In this article we are going to discuss a few important things we should know about installing SharePoint 2010 Farm using SQL Authentication & its limitations.
About SQL Authentication:
Basically there are 2-ways to connect to the SQL Server Management Studio, one using Windows & the other using SQL Authentication. For Windows obviously you need to have a domain Username & password and the same needs to be added under ‘Security’ –> Logins on the SQL Server Management Studio
To create a SQL login account on the SQL Server, login to the SQL Server Management Studio –> Security –> Logins, right click on ‘Logins’ and click ‘New Login’
Now enter the Username of your choice and choose the radio button for ‘SQL Server Authentication’
After the account has been created successfully, you can see the same account under Security –> Logins
To confirm if the account has been appropriate permissions, login to the SQL Server Management Studio using SQL Authentication & confirm your access.
Using SQL Authentication on SharePoint 2010:
Usually Organizations prefer to build SharePoint Farms using SQL Authentication when they have SQL & SharePoint Servers in two different domains and these domains usually do not trust between them, in such cases SharePoint Servers are most likely in DMZ Zone.
Let’s first see how to start building a SharePoint Farm from the scratch using SQL Auth.
In this example we have 2-Domains: DOM233960A & DOM233960B which belong to SQL & SharePoint respectively. We do not have any kind of trust between these 2-domains.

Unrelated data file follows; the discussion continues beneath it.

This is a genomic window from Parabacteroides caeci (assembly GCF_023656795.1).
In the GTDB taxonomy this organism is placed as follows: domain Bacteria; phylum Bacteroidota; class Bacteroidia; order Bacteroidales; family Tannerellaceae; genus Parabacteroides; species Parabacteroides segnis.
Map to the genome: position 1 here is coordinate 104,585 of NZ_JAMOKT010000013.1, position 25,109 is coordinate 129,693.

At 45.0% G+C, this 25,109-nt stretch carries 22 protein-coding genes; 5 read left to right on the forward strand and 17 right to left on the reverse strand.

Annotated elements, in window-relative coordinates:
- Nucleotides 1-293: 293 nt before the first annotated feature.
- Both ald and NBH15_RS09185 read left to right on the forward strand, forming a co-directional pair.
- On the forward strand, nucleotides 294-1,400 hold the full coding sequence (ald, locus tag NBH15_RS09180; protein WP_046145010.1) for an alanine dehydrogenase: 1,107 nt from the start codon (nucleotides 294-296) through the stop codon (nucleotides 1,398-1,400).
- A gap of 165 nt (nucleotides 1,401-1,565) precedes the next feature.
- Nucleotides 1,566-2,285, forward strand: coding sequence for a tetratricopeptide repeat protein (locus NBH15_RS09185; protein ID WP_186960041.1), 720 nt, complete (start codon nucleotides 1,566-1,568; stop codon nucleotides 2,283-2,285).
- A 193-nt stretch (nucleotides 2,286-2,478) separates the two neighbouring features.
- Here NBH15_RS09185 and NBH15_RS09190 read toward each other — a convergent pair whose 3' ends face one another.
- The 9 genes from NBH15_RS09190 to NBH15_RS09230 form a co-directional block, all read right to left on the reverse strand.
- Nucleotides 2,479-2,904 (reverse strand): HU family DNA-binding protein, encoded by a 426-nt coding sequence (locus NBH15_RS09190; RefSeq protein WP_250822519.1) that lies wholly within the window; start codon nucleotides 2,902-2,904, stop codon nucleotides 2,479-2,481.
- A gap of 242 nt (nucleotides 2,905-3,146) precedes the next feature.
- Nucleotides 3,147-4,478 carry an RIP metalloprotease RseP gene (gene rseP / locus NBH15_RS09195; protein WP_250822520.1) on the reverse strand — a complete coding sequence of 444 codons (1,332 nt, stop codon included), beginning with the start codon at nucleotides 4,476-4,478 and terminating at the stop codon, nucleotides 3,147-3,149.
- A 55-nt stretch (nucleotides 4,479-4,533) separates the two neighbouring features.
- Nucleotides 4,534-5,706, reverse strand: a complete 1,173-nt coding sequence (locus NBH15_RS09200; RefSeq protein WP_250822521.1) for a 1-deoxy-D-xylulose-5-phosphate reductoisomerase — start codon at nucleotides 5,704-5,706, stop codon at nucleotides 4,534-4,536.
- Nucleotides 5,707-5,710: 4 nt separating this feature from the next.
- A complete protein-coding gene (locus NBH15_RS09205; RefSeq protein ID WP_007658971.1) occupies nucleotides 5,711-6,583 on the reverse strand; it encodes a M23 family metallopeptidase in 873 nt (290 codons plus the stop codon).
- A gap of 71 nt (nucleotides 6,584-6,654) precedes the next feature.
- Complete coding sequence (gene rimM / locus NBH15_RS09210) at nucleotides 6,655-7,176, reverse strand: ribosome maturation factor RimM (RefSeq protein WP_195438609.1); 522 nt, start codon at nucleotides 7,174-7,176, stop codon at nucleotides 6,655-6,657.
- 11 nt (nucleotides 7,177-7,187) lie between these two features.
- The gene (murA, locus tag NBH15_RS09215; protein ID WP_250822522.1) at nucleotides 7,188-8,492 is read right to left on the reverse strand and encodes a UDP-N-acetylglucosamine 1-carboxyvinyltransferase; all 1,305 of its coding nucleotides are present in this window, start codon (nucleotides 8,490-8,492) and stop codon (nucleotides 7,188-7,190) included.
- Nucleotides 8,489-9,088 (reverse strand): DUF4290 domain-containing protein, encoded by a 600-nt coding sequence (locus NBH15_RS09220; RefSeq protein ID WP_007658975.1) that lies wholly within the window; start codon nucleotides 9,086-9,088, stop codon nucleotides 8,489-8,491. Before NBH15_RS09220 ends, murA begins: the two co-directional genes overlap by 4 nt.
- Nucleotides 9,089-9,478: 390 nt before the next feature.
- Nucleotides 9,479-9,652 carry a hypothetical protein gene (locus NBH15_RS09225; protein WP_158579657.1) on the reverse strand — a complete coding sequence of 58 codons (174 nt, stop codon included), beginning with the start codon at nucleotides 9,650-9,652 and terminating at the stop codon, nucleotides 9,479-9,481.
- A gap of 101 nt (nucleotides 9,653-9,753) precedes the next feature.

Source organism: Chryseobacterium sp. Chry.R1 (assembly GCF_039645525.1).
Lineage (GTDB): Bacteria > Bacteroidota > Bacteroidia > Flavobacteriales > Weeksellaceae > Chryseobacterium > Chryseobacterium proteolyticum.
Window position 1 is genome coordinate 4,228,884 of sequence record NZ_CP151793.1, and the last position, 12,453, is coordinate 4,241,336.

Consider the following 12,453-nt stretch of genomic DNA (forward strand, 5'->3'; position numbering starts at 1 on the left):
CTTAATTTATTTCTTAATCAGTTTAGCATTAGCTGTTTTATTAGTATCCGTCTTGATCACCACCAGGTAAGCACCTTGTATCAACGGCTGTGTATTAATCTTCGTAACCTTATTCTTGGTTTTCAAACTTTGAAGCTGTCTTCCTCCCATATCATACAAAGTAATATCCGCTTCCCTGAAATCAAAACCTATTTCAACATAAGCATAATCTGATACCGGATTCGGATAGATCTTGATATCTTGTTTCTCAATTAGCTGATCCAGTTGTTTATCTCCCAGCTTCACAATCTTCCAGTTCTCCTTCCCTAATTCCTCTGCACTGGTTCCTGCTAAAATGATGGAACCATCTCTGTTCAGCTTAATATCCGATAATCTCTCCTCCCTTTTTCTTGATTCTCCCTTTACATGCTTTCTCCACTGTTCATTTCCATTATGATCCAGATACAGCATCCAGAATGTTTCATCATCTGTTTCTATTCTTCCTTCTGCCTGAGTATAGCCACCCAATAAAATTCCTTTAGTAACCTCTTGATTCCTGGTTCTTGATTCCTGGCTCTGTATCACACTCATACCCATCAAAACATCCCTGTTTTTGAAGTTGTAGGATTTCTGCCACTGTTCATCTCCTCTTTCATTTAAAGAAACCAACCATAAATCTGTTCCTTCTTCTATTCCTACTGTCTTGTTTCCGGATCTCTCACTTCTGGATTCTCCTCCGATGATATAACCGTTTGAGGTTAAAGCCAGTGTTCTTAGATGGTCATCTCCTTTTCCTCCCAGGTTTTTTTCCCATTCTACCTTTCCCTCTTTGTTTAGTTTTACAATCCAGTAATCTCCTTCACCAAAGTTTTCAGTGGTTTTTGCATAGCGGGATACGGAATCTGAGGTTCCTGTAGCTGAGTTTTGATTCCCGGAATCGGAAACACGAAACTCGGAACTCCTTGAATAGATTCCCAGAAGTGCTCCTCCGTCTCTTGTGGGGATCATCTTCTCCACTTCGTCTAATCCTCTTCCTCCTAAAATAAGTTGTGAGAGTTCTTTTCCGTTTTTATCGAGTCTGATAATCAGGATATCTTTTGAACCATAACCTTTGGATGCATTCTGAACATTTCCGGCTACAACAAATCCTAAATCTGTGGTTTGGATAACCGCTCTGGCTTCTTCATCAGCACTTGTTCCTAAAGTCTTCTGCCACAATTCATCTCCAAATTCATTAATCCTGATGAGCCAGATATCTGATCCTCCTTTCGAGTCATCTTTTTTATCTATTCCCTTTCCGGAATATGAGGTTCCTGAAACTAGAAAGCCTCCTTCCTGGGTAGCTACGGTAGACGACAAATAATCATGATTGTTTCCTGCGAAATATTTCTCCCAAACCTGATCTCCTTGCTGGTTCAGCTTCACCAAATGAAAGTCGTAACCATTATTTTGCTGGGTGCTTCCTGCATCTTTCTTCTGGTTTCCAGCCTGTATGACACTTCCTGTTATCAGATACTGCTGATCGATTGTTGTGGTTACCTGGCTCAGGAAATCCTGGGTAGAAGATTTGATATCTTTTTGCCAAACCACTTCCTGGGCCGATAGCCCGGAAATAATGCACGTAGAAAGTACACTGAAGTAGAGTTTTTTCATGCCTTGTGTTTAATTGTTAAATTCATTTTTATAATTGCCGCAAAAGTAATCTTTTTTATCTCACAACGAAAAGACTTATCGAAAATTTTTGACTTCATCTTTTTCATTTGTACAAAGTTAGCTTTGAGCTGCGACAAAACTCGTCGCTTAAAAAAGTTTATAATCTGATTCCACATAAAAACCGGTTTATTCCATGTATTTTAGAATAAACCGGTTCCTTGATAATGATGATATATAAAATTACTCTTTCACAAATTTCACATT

Both the servers are on Win-2008 R2 SP1, I’m making use of SQL 2008 R2.
To begin with we need to setup a SQL Account on the SQL Server which has at least DBCreator & Security Admin role assigned.
In this example I have created an account by name ‘sql’ on the SQL Server as shown above (this account is on the SQL Server and absolutely not required to be created on the Windows Server itself)
Once the account is setup, login to the SQL Server Management Studio with the newly created account and confirm the login.
This being done, let’s now to go the SharePoint Server.
Remember since we are building SharePoint Farm using SQL Auth, we do not have an option to run the SharePoint Configuration Wizard to setup the farm, we should be doing this via the command prompt.
Before we move on create a config DB, let’s check the connectivity from SharePoint to SQL.
Create an UDL connection on the SharePoint Server – create a text document on the desktop of the SharePoint Server by name ‘test.udl’
Double click on ‘test.udl’, enter the SQL Server name, SQL Account username & password created on the SQL Server, click on the drop down on step-3 which says ‘Select the database on the server’ as shown below as we should be able to see the DBs present on the SQL Server.
and when we hit ‘Test Connection’, we should get a response as ‘ Test connection succeeded’
Do not move forward if the UDL Test fails, Check the below points if the UDL Connection does not succeed.
Try to Telnet to the SQL Server from SharePoint, install Telnet Client (if not installed) from the Features menu.
Type the following command on the command prompt: telnet “name of the SQL Server” “port number”
In my case command looks like this: telnet sykh23396018 1433
If Telnet is successful, you will get the output as blank as shown below: